Yesterday, I addressed the Spielberg-Netflix story and the unintended consequences of changing Oscar rules just to spite streaming services. Today, it’s time for some proposed solutions.
First up, Sean Baker, indie director behind movies such as Tangerine and The Florida Project, who threw out the following idea on Twitter:
“Wouldn’t it be great if Netflix offered a ‘theatrical tier’ to their pricing plans? For a nominal fee, Netflix members could see Netflix films in theaters for free. I know I’d spend an extra 2 dollars a month to see films like ‘Roma’ or ‘Buster Scruggs’ on the big screen. This would help keep theater owners and audience members who appreciate the theatrical experience satisfied.”
Counterpoint: Don’t be so sure about this being something which would please theater owners. As the MoviePass experience showed, theater owners are extremely weary of being cut out by a third party which offers a subscription plan direct to consumers. AMC has at least seen the need for change and introduced its own subscription plan, A-List, and European theater chains have similar offerings. Based on that, meeting Netflix halfway on this might be a big ask, however reasonable it might seem in the abstract.
MoviePass, remember, was pitched as “Netflix for movie theaters,” a summation everyone understood because of the way Netflix has become synonymous with subscription-based pricing. However, backing theatrical plays is antithetical to Netflix’s business model. The only reason they’ve done it in the past is for the express purpose of winning awards which they only do to appease creative partners and signal to other major filmmakers that they will put movies into theaters for the right director.
To include a separate subscription package to allow members to see certain movies in theaters assumes enough people would like that to make it worthwhile and that enough theaters would comply to make it practical. This sounds more like the kind of thing would maybe make sense and be made available just to people who live in New York or Los Angeles where any Netflix movie aiming for a qualifying Oscar run would be guaranteed to play.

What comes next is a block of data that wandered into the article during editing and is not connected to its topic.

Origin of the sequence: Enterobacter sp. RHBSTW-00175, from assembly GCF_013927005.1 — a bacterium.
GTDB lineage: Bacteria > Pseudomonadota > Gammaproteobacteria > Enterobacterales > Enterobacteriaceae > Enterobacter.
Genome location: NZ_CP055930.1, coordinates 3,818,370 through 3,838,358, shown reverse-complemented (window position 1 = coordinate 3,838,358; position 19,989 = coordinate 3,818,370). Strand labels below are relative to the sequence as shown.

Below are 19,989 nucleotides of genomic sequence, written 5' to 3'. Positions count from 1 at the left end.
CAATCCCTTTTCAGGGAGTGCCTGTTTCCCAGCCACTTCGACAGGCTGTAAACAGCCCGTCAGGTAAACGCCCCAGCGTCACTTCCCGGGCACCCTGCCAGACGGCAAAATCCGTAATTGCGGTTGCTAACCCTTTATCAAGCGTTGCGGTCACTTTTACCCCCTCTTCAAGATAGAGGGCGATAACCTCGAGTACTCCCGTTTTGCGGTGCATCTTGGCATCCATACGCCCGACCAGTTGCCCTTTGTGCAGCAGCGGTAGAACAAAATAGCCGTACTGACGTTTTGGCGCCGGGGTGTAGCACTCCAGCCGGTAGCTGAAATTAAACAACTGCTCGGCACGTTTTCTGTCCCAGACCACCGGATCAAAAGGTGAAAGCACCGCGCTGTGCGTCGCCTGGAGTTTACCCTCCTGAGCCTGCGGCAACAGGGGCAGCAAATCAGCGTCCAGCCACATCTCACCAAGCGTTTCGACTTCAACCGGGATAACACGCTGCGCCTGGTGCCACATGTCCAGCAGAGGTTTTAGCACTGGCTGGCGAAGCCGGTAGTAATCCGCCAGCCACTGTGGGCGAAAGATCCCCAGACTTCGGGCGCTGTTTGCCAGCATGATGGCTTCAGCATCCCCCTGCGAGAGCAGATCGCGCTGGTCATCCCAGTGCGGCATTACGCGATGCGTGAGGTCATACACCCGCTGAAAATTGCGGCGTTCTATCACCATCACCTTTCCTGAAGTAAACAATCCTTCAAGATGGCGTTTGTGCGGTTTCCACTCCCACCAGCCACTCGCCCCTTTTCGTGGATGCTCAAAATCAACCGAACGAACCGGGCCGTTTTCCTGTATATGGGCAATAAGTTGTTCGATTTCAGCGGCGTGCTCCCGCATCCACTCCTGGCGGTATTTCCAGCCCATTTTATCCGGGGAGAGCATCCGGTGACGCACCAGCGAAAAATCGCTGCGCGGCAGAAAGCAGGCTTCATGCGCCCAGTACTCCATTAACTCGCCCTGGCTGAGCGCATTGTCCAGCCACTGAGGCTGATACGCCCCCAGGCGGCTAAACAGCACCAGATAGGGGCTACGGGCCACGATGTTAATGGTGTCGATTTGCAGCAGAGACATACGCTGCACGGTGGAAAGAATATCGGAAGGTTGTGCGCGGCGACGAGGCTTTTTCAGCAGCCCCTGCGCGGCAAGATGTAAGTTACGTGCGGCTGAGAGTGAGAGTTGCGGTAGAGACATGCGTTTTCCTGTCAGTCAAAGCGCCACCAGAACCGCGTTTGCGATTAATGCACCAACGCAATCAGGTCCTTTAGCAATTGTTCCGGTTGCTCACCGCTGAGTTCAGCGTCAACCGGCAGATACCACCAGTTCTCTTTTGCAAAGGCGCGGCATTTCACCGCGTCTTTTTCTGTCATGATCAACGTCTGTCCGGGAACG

If Netflix did that, however, and actually shared some of the ticket sales with the theaters – something they don’t actually do right now – then maybe some of the major chains would get involved in those markets. That would at least progress.
Second, Paul Schrader, First Reformed writer and director, who proposes a possibly more sensible option where at least the indie theater chains, like Alamo Drafthouse, band together and partner with Netflix on a special subscription model.
He laid it all out on Facebook, pointing out as many others have that had his movie been purchased by Netflix he’s not sure it ever would have made as much impact as it did. In all likelihood, First Reformed would have fallen victim to the choice paradox impacting so many Netflix subscribers who struggle under the continual weight of sifting through the endless new options for something to watch. More often than not, those people just give up and re-watch Friends or The Office. However, if Netflix at least made more of an effort to put such movies into some theaters maybe that would elevate their profile.
““My proposal is club cinemas (Alamo Draft House, Metrograph, Burns Center, Film Forum) to form an alliance with a two-tiered streaming system (first tier: Criterion/Mubi, second tier: Netflix/Amazon). Distribution models are in flux. It’s not as simple as theatrical versus streaming.”
However, this all feels a bit like asking Napster, in its heyday, to maybe just stream the first two or three songs from an album instead of the full album. At least that way maybe some people would go buy the full thing in stores. Why would they do that? They just made physical stores obsolete.
It’s not an exact analogy, but the mindset of the old way of doing things trying to force a compromise on the new feels similar. From Netflix’s point of view, I guess the question is how much do they really want to win awards? Because this all sounds like a lot of work for just a little bit of prestige.
But, dangit, at least Baker and Schrader, who know the ins and outs of the indie film world, are trying to find a solution that doesn’t involve Steven Spielberg forcing the Academy to disqualify all streaming movies. What do you think of their ideas? And do you have any suggestions of your own? Let me know in the comments.